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Cervical Polyps

By S. Gene McNeeley, MD, Clinical Professor;Chief of Gynecology, Center for Advanced Gynecology and Pelvic Health, Michigan State University, College of Osteopathic Medicine;Trinity Health

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Cervical polyps are common benign growths of the cervix and endocervix.

Cervical polyps occur in about 2 to 5% of women. They usually originate in the endocervical canal. Endocervical polyps may be caused by chronic inflammation. They rarely become malignant.

Symptoms and Signs

Most cervical polyps are asymptomatic. Endocervical polyps may bleed between menses or after intercourse or become infected, causing purulent vaginal discharge (leukorrhea).

Endocervical polyps are usually reddish pink, glistening, and < 1 cm in all dimensions; they may be friable.

Diagnosis

  • Speculum examination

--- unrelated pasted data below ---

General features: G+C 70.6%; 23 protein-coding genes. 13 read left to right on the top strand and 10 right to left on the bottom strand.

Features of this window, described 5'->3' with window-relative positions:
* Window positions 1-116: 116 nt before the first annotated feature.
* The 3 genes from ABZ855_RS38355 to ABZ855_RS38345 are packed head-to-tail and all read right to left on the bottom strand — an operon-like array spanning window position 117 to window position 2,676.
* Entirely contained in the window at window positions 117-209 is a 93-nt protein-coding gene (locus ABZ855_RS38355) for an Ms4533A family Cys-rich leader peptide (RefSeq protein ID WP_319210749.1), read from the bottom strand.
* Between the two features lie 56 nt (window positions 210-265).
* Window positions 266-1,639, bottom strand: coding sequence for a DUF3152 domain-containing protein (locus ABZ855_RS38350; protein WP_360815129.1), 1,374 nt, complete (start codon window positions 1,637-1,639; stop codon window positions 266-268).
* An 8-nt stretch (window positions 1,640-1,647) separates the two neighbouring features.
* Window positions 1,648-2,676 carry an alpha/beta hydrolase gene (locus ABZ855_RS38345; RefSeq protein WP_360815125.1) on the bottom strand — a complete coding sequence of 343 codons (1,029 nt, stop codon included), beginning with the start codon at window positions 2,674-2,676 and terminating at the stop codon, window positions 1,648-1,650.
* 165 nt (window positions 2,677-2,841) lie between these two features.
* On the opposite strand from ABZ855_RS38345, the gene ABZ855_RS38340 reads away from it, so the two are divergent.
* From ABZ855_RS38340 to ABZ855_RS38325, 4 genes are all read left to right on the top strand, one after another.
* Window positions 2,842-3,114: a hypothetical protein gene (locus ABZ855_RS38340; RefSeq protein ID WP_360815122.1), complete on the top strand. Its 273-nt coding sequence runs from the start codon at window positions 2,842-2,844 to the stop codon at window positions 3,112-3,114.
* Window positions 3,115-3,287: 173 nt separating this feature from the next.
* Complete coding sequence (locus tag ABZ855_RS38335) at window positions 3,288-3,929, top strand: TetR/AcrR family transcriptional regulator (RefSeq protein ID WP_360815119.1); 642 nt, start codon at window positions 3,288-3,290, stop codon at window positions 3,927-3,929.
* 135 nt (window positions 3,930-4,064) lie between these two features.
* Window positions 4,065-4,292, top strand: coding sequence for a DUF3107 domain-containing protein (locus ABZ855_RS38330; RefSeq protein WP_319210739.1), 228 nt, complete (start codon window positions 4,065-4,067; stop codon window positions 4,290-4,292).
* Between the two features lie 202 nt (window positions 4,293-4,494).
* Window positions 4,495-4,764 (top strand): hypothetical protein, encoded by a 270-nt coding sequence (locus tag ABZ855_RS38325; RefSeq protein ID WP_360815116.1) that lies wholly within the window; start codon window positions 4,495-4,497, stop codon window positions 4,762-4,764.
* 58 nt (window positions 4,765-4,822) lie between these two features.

Diagnosis of cervical polyps is by speculum examination.

Treatment

  • Excision

Polyps that cause bleeding or discharge should be removed. Excision can be done in the office by grasping the base with forceps and twisting off the polyp (polypectomy). Polypectomy does not require anesthetics. Bleeding after excision is rare and can be controlled with chemical cautery. Cervical cytology should be done.

If bleeding or discharge persists after treatment, endometrial biopsy is done to exclude cancer.

Key Points

  • Cervical polyps rarely become malignant.

  • Most are asymptomatic, but some cause bleeding or become infected, causing purulent vaginal discharge.

  • Diagnose by speculum examination.

  • If polyps cause symptoms, remove them; if bleeding or discharge persists after removal, biopsy is required to exclude cancer.

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